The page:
In an initiative aimed at rooting out future leakers and other security violators, President Barack Obama has ordered federal employees to report suspicious actions of their colleagues based on behavioral profiling techniques that are not scientifically proven to work, according to experts and government documents.

Oh, there is quite a lot more. Read the whole thing. I imagine that within short order, a host of federal employees will be reporting that they saw Goody Osburn with the Devil. Or something like that.

Just remember that if a federal employee who is flagged by a flawed profiling examination floats in the water, he/she is made of wood. And therefore, a witch a leaker.


Well, this was something of a disaster, now wasn't it?   

Former CIA Director Leon Panetta revealed the name of the Navy SEAL unit that carried out the Osama bin Laden raid and named the unit’s ground commander at a 2011 ceremony attended by “Zero Dark Thirty” filmmaker Mark Boal.

Panetta also discussed classified information designated as “top secret” and “secret” during his presentation at the awards ceremony, according to a draft Pentagon inspector general’s report published Wednesday by the Project on Government Oversight.

A source close to Panetta said Wednesday evening that he was unaware anyone without the proper security clearances was present at the event, which included both CIA and military personnel.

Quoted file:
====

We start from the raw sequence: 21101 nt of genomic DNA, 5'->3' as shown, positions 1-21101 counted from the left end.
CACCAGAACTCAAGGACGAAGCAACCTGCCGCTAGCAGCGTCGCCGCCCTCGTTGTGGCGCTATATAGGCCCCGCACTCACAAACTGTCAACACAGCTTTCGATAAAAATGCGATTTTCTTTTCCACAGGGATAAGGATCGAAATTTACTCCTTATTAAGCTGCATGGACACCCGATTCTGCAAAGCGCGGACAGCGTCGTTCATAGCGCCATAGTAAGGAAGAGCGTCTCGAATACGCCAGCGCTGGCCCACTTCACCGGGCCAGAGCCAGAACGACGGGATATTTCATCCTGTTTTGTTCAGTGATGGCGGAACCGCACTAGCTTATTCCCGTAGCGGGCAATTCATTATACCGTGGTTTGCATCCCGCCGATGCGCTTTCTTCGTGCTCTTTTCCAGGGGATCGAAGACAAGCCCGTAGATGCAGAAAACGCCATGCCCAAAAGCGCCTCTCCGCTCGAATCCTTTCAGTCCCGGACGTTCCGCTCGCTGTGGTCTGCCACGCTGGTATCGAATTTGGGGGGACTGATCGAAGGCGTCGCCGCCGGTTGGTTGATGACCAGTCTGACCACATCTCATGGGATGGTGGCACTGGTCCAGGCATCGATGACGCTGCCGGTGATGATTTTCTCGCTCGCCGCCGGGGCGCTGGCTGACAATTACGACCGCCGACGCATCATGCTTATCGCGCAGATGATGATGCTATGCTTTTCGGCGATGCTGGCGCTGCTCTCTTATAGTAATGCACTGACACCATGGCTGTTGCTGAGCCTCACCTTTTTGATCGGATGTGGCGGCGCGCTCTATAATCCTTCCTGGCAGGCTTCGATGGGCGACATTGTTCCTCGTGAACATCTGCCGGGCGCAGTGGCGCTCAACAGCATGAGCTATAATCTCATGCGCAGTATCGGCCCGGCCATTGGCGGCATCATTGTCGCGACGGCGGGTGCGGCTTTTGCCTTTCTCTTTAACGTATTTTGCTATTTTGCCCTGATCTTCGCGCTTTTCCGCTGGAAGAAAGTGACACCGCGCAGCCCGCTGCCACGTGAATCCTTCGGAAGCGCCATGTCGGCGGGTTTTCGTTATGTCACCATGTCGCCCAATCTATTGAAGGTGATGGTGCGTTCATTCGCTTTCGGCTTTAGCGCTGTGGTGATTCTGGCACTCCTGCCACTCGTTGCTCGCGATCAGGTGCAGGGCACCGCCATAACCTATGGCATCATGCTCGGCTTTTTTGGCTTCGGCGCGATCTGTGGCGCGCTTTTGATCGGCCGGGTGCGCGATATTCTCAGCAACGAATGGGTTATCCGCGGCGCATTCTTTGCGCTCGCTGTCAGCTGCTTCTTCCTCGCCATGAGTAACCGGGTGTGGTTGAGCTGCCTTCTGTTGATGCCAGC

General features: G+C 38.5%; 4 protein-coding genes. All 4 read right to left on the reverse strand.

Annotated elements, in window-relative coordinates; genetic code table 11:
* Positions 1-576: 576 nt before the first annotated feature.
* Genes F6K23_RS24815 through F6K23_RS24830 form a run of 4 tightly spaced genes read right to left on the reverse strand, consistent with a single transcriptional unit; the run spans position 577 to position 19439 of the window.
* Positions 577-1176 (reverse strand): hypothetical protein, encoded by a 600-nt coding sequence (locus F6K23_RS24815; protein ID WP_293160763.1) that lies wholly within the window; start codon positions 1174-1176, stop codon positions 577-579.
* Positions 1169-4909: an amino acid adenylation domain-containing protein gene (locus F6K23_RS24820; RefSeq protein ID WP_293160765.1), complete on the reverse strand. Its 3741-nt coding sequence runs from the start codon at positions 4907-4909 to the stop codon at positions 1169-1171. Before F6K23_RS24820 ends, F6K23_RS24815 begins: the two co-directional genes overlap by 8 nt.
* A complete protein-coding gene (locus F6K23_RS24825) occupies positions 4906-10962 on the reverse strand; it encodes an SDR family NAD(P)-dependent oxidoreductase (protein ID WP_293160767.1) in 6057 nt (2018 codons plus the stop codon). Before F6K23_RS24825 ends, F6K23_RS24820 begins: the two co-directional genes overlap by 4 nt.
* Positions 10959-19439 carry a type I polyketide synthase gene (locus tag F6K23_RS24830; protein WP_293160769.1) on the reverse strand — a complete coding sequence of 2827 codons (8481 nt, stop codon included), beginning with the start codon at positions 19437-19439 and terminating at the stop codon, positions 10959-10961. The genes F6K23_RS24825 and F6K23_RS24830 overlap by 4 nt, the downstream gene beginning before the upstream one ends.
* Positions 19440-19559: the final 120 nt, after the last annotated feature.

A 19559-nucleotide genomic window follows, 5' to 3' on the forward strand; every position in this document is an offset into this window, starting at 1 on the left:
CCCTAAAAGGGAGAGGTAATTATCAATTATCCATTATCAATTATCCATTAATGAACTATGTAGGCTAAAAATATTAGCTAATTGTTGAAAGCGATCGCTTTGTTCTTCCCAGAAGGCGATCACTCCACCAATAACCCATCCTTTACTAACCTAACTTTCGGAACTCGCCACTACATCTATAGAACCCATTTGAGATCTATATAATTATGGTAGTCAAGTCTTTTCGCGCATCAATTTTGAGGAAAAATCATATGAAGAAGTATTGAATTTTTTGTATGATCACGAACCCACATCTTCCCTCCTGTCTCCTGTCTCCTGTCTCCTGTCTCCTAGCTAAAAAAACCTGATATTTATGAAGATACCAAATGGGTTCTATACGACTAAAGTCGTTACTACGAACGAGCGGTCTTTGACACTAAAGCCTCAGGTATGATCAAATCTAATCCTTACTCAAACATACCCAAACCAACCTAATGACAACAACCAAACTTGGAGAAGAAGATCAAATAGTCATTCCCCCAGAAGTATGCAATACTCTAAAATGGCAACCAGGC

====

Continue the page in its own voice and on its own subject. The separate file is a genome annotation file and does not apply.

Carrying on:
“He has no idea who all is in the audience. He was told everyone got the requisite clearances,” said the source, who asked not to be named.

Panetta’s prepared speech was classified “secret,” according to the source. That may have led the CIA director to believe he could speak freely about the operation.

The leaked version of the report does not address whether Panetta knew Boal was present at the ceremony, held under a tent at the CIA complex on June 24, 2011. “Approximately 1,300” people from the military and the intelligence community were on hand for the event, according to 
a CIA press release issued the following week.

The disclosure of the IG report could undermine the Obama administration’s claims that senior officials have not leaked classified information. Last spring, Republicans publicly attacked President Barack Obama and his top aides, alleging that the administration leaked national security secrets to burnish Obama’s standing for his reelection bid.

I respect Panetta, and I am sure that he did not mean to leak anything to anyone not authorized to have the information. Perhaps this was the product of bad staffwork in that Panetta was misinformed as to who would be in the audience. But it certainly does not look good. At minimum, Panetta's staff was careless, and Panetta needs to take responsibility for that carelessness. At maximum, this disclosure may well have been meant to burnish the administration's political standing. In either event, it is harder to prosecute Bradley Manning--who deserves prosecution--when the Obama administration shows that it cannot keep a secret.